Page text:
As a political scientist, during any given election year, I’m bombarded with questions about my assessment of the current electoral slate. The look of disappointment is always palatable when I tell folks that, that isn’t what I do. After all, what good is a black political scientist that doesn’t study black public opinion?
As a scholar, one of the things I’ve struggled with is pushing back against the dominance of voting based politics within black communities in our post-civil rights era, without minimizing the importance of showing up at the polling booth. After all, in a midterm election year, just like in presidential years, whether or not our communities show up can be a make or break for the services and programs that are desperately needed for our communities.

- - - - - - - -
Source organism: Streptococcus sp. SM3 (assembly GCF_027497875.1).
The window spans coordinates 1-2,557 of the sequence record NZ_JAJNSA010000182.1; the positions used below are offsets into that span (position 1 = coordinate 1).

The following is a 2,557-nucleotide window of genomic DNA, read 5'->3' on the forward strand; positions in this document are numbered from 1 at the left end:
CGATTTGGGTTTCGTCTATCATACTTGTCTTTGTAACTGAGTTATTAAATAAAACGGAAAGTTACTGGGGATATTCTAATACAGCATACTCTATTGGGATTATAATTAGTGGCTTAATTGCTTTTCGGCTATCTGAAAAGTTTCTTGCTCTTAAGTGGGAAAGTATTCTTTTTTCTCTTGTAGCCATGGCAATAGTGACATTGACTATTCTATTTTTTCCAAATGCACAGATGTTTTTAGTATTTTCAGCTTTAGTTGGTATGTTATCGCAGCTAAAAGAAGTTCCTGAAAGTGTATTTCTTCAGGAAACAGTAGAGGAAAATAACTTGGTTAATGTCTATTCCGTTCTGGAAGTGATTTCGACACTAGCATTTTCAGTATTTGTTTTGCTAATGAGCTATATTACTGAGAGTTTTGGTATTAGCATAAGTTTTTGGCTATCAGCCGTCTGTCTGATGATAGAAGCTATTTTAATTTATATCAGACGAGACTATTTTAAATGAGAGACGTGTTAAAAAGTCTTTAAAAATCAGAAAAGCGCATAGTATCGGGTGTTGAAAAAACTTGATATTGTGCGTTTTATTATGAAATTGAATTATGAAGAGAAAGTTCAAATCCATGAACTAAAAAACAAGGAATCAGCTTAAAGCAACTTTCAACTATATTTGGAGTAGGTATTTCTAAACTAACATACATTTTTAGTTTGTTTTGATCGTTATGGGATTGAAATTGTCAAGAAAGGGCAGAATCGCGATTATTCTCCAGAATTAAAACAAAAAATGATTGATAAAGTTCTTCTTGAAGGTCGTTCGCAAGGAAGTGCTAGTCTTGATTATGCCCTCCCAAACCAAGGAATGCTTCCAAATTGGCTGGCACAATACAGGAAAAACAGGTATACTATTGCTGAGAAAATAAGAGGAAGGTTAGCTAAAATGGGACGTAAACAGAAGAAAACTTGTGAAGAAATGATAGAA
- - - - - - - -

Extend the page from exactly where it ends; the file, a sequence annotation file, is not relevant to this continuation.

Yet, and still, political engagement cannot and should not, be only about politicians. We do a severe injustice to ourselves, and especially young people, when we insist that to be political, we must be limited to engaging with politicians in someway. To be clear, this is not to say that pushing against institutional structures and the people who populate them is not important. But it is to say that in order to politically empower marginalized populations, we have to identify, celebrate and make meaningful, the everyday resistance strategies present in our neighborhoods.